The idea of Tuck pointing is to give an Illusion that the brickwork is perfect.

 

Ribbon pointing

London Repointing Ribbon Pointing

Ribbon pointing

This is a very poplar finish for our clients, a similar method to Tuck pointing but not as labour intensive.

Essentially it involves drawing a trowel along the mortar joints just in from the arris of the brick.

This is still a very skilled process and takes dedication and patience to achieve perfect results.

 

Flush pointing

London Repointing Flush Pointing

Flush pointing

This is also know as Flush or Bagged joint, since it does not stand proud of the bricks.

The trowel is drawn along the joint, held at 90 degrees to face the wall. Our craftsman then collects the surplus material which has been squeezed out of the joints and leaves a semi rough finish to the joint.

This gives a rustic appearance on the brickwork, much favoured by our clients.

Before Repointing

After Repointing

Help! My House Is Falling Down

An extract from an episode of the Sarah Beeny program on Channel 4 highlighting the importance of repointing.

It is possibly the most significant element to maintaining the ‘health’ of the wall and enhancing the appearance. The correct repointing can assist in waterproofing and stabilizing the walls of the structure, extend the life of the wall and individual stones and enhance the visual qualities of natural stone walls. The importance of this cannot be over-emphasised. Incorrect pointing can seriously reduce the performance of a wall and by implication a building. Water can become trapped behind dense mortar and not evaporate out, physical damage to stone and brick can result from poor work.

If the house is built using lime mortar, it is most likely that the walls are solid – they won’t have a cavity. These walls need to be treated very differently to ones with a cavity. These walls need to breathe – the stone and brick from which they are built is harder, and less absorbent than the lime mortar, and any moisture in the wall escapes through the mortar joints. This can be moisture from condensation on the inside of the walls, or water which falls on the outside of the wall from rainfall. If the mortar joints are left to breathe, your walls will stay dry. The lime mortar gradually ‘self sacrifices’ over many years, and recedes into the joint, so that eventually, there is a slot between the bricks or stone.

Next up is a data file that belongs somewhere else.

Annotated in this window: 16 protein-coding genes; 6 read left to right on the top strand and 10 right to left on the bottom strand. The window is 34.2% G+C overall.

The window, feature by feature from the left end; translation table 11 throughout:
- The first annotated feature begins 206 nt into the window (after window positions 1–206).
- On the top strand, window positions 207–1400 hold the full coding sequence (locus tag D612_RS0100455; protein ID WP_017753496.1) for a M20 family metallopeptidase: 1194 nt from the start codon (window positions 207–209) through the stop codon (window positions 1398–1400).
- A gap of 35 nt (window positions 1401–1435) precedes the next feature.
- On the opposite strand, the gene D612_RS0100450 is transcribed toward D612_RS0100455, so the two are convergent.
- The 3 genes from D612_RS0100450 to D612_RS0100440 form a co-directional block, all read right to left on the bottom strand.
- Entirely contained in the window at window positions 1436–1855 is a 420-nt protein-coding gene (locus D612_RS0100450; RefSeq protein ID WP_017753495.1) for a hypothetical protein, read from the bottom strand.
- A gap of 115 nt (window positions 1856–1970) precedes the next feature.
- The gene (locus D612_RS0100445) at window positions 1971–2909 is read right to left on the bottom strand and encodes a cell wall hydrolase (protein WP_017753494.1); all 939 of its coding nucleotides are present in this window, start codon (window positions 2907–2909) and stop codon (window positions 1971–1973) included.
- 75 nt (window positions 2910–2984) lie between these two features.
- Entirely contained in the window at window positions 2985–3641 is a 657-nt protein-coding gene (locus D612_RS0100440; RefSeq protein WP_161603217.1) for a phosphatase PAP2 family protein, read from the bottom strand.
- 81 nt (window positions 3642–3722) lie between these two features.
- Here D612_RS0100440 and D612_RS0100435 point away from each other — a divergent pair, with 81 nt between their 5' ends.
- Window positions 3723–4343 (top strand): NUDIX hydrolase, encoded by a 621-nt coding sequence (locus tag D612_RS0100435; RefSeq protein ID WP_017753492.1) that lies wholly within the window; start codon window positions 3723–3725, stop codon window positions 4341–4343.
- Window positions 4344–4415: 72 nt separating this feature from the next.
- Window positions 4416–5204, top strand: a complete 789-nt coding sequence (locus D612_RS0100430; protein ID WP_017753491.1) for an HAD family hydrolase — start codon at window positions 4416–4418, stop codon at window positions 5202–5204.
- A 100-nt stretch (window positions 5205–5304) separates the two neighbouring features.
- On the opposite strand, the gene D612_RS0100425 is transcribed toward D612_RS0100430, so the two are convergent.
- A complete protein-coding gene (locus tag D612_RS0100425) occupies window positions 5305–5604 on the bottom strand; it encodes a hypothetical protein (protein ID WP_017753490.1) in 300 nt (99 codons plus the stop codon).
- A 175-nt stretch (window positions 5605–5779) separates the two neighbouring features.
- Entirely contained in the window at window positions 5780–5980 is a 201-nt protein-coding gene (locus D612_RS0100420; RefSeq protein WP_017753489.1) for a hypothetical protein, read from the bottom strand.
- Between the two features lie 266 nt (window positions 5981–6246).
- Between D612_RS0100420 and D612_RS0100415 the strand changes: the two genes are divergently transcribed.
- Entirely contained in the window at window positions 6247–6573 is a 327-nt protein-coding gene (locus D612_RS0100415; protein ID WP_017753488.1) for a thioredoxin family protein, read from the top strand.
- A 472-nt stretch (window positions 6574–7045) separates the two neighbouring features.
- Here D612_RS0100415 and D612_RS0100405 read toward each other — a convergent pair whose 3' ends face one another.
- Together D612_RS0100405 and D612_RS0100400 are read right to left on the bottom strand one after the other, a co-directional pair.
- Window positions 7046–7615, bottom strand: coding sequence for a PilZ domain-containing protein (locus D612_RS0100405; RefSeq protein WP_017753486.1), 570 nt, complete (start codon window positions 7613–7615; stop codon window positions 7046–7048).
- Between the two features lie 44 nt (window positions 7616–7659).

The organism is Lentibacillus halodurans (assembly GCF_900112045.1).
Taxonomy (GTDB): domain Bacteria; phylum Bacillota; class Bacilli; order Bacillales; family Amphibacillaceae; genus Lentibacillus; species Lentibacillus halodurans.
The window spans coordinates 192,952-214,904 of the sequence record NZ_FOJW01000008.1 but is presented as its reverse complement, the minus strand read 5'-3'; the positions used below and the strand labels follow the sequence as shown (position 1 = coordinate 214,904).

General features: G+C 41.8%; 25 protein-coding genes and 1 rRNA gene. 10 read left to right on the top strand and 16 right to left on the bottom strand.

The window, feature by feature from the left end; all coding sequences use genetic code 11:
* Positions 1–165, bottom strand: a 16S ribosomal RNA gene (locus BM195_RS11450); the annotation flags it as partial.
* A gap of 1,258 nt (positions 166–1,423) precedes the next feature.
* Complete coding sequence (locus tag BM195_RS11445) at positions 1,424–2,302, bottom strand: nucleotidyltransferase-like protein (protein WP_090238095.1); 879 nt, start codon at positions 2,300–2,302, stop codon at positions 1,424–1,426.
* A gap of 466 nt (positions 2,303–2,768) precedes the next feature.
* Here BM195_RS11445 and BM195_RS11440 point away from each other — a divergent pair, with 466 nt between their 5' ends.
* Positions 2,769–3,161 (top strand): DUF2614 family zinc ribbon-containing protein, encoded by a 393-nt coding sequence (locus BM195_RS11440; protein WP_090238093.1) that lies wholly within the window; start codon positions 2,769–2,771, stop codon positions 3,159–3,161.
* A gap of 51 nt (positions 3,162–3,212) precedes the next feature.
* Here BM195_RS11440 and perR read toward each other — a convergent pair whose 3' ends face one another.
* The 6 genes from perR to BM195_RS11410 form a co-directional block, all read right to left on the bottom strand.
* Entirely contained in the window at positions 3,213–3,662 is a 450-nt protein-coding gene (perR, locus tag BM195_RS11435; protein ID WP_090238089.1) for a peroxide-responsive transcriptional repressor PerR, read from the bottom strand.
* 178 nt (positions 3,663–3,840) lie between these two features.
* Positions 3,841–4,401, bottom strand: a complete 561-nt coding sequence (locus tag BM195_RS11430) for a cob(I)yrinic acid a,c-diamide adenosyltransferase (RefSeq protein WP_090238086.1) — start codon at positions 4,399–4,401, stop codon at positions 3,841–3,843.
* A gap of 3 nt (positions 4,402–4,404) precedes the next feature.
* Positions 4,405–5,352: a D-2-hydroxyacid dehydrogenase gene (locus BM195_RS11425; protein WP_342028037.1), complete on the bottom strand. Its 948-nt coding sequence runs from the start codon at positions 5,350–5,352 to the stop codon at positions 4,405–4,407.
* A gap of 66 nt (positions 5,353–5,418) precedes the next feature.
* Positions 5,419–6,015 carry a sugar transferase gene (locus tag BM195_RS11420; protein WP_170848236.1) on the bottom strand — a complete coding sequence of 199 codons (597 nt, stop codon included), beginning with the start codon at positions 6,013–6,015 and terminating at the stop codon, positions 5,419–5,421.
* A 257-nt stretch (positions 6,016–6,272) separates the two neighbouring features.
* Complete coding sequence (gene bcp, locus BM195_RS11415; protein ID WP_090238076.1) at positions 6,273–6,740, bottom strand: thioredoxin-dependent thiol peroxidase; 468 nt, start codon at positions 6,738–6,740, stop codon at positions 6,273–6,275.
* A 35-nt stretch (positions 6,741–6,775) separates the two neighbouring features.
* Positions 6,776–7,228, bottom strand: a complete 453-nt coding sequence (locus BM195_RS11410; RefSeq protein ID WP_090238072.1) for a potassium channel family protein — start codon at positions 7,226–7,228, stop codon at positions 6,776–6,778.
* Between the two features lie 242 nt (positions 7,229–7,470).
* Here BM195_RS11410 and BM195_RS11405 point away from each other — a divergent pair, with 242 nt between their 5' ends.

The commonest problem with old houses is flaking brick and spalling stone, which can almost always be traced back to when the joints were raked out, and cement mortar used to re-point them. If cement mortar is used, water will not escape the walls, and you will have damp problems inside the house as well. This is one of the common causes of so-called rising damp – it is nothing to do with rising damp, and the solution is NEVER an injection damp proof course!

This is death to an old house – you must ALWAYS rake out the joints and re-point using lime mortar, which should have NO portland cement in it. If in doubt, ask London repointing and we will insist on showing you proof that we know how to rake out, mix and use lime mortar, sometimes referred to as hydraulic lime mortar. We are NOT talking about buying a bag of sand, and a bag of lime from the builders merchant – this will not do the job, and is NOT the material we are talking about. Pointing old stonework or brickwork is a specialised job and must be done by people who know what they are doing. There are several grades of NHL lime – (Natural Hydraulic Lime) – and the three commonest grades are used for pointing stonework, brickwork, and where additional strength is needed, for eg., chimneys.

Another issue which you need to understand is that these houses were built to ‘move’ – the lime mortar is flexible. It actually moves and self heals – if a small crack develops because the house settles a tiny bit, or brickwork moves, the crack heals – lime has this amazing property of actually taking in water and carbon dioxide from the atmosphere, and growing tiny calcite crystals which span the cavity of the crack, and tie it together again. Using cement based compounds is an absolute no-no – this introduces rigidity, and in an old house which needs to move, cement just cracks and falls off within a short period of time – it is useless, and a completely inappropriate material to use.